Between 2005 and 2016, we had 11 straight years of Bald Eagle nest productivity resulting in 23 Bald Eagles raised at Duke Farms. During the middle of February 2017, our “winning streak” came to an end (or we’d like to hope – a “pause”) when a very dominant intruding female started making a play to replace the current female. The timing of the harassment by the intruding female interrupted the couple’s mating behavior of courting, bonding, and copulation.
The good news is that the couple seems to be back together and the interloper has moved away from the Duke Farms nest. The bad news is that it appears that this year, there will be no eagle chicks to watch grow up, fledge and join the Duke Farms Eagle Alumni group.
In the meantime, there are a few things you can do to get your eagle fix on:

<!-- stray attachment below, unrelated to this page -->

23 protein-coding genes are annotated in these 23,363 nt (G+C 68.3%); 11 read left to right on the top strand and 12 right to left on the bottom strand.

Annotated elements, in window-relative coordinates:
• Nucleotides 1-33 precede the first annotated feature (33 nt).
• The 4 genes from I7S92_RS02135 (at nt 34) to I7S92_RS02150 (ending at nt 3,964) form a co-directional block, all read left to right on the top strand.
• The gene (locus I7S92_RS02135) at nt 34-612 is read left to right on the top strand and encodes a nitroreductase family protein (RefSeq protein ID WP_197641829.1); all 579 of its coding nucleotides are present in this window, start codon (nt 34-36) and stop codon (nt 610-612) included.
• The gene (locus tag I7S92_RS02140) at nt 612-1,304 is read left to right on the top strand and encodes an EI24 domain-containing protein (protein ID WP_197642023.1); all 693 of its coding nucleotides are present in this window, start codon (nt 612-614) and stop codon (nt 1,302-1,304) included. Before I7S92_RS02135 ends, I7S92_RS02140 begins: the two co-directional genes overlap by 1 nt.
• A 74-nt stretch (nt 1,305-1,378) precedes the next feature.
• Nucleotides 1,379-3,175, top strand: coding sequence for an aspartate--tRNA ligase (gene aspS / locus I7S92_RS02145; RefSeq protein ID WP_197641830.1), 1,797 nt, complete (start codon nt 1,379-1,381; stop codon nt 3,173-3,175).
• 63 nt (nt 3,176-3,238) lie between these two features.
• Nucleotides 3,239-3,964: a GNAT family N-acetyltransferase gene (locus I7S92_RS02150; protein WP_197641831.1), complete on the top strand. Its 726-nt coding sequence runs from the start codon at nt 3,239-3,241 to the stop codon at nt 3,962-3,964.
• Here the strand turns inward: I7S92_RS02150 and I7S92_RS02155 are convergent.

- Keep watching the Duke Farms nest. Even though there are no eggs, it is still really interesting to see what kind of take-out food the couple brings into the nest (what’s the oddest thing you’ve seen?). And, there are still crazy things that happen like bold Red-tailed hawks that try and harass the couple.
- Check out other nest cams, like the DC Eagle Cam and the Decorah Eagle Cam.
- Also, follow the incredibly interesting nest story of the Trio Bald Eagle Nest at the Upper Mississippi River National Wildlife and Fish Refuge. The female was attacked by an intruder after she had eggs, and the eggs are currently being taken care of by two male eagles.